Why Does My Dog Attack Peoples Ankles?

This is a common complaint we get from many clients. You just tried to have a health exchange with someone you know, and your dog starts to act up.

A few reasons why your dog is acting this way

Is your dog a canine? They might have a herding background. Border Collies and Australian Shepherds are notorious for doing that too. They learn it in puppyhood.

The person might have turned their back too fast. Some dogs do not take kindly to that. Some dogs like to be petted by just about anyone. They feel angry and irritated when that does not happen.

Your dog might also feel anxious about the person you are talking too. Animals have a heightened sense of awareness, more so than humans. A dog can sense that someone is bad just by looking at them.

The person you are talking to might be giving off a bad vibe to your dog. Your dog might be biting their ankles to send you a signal that they do not trust who you are talking to.

It could be that your dog wants to play. Cats do it too. Some dog breeds have a more aggressive quality to them. Some pet owners do not take the time to research their breed before they get one. What appears to be normal behavior to them is weird to us.

We are not making an excuse for the biting of the ankles, we are simply trying to explain a few reasons for the behavior.

In the case of the dog have anxiety over someone, their stress and anxiety are lifted once the person walks away. It is your dog’s way of trying to make them go.

What can you do?

You can start trying to teach your puppy or full-grown dog different behavior. The first thing you want is a quiet room where the dog cannot be disturbed or distracted. Distractions are going to defeat the purpose. You might as well let them play in the yard if you are going to do that.

Treats

Your dog needs to be rewarded. You need to have very high-value treats with you. Some pet owners just take some stale cookies or leftover kibble thinking that will be good enough. It is not.

You need to choose something that will make your dog drool over. Something that your dog is going to do anything to have. Yes, this is called manipulation but, sometimes manipulation is what you need.

I am reminded of the rat in the maze(the one us psychology students learn about on the first day). The rat did whatever he had to get the cheese, He was taught conditioned response by B.F. Skinner or Pavlov’s Law(nod toe the psych students out there).

It is the same for your dog. Stock up n things like hot dogs and other meat products your dog likes. You will need them to reward him or her for doing a good job. Ian Dunbar(The Ferrari of Dog Treats) suggests you get the freeze-dried liver.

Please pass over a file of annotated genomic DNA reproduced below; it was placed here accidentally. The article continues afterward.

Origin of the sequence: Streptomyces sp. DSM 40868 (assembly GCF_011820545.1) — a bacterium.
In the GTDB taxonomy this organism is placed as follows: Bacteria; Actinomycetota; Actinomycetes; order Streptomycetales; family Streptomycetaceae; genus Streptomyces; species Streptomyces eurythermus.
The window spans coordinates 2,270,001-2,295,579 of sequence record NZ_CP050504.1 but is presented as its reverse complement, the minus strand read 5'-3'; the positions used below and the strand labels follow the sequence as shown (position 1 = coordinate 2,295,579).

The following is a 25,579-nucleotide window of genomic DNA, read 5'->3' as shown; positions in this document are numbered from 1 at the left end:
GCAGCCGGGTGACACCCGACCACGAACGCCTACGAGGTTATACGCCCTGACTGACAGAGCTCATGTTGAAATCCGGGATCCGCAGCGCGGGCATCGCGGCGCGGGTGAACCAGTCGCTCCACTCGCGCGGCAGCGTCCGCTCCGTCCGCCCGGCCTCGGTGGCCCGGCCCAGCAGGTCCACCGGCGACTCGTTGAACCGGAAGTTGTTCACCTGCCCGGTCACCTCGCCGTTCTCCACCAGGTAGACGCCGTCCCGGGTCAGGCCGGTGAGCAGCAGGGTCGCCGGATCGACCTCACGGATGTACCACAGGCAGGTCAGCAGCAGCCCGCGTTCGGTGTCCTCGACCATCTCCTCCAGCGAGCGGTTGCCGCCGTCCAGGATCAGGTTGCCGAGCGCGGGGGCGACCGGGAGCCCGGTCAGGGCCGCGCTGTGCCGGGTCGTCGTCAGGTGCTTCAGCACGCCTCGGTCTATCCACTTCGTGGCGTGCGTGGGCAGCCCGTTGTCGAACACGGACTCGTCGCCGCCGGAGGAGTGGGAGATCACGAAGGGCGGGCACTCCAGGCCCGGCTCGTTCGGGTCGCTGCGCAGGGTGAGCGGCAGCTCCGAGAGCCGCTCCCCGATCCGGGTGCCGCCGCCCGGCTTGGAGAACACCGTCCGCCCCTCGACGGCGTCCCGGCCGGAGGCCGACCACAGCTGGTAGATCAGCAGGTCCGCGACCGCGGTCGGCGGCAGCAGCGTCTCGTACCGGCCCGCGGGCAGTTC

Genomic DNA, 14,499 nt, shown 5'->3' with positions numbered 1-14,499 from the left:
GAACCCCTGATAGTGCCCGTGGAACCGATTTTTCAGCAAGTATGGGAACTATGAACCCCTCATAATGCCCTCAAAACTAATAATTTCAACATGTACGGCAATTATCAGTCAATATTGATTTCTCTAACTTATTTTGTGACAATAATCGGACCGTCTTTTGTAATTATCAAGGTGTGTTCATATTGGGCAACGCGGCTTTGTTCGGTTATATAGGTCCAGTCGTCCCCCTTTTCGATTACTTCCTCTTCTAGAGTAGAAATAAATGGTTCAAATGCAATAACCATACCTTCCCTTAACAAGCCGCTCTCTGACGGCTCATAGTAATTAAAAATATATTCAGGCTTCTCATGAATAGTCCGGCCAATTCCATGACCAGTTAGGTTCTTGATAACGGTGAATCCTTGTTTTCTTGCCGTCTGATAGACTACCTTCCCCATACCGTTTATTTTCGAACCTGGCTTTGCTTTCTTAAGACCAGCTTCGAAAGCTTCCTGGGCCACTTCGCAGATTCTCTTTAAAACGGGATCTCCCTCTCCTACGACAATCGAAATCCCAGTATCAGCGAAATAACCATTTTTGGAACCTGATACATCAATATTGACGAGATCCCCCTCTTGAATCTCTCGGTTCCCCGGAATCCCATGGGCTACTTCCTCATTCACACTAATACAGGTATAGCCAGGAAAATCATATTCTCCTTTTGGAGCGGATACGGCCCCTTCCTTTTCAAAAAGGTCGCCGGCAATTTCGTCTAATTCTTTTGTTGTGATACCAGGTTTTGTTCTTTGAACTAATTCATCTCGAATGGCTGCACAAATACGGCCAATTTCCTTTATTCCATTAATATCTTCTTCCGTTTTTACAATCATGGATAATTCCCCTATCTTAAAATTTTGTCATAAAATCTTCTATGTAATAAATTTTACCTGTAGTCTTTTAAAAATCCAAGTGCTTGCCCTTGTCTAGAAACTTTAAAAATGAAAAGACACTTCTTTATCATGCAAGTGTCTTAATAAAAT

Noise

Once again, this is where Pavlov’s Law comes into play. Start making a noise with your mouth and lips. Your dog will look up. Hold out the treat and do it again.

You might have to do it no less than 10 times to get the full result. Your dog is going to begin associating the two(mouth noise equals treat). Once again, you are appropriating a conditioned response in your dog(much like the rat in the maze).

The operant behavior

Once you have accomplished this first part, you are now ready for the second part. You are now doing something called operant behavior. Associate the mouth smack with eye-level contact and the treat.

Now, you will have to hold the treat at eye-level for that to work. Start going “good boy” to him. Continue with eye contact. Your dog will begin to associate all three together if you do it right.

One way to gain the edge is to delay the response. Once your dog gets good at associating everything together, delay the good boy and the treat for a few seconds.

Psychology is part skill and game. You have to make a game out of it for it to work too. Pets like games. That is where the operant conditioning and Pavlov’s Law relates to one another.

The end result

You should get to the point where your dog is starting to go away from attack mode and moving toward people mode(if done correctly). Every time your dog sees a person, they will associate the person with a treat.

They are nice to the person walking by, so you give them a treat. Now, of course, you do not want to overextend it and have your dog abuse the situation. The goal is to create a balance.

Some helpful suggestions

  1. The treats should stop once the person is gone. That is where the “abuse of privilege” sometimes comes into play. Do not keep giving treats or you have just destroyed everything you tried to create.
  2. You might have to have a controlled setting. Have some people your dog does trust to create a setting for your dog to practice a bit. Some dogs pick things up right away. Others need practice. Get some friends to start creating a scenario where a stranger walks by. See how that works before you try the real thing.
  3. Does your dog have a predatory nature to start with? You might need to toss a treat to him. Predatory sogs do not respond well if you place your hand in their mouth. That means, you cannot change your dog’s predatory nature, but you can change the way you handle their attitude.

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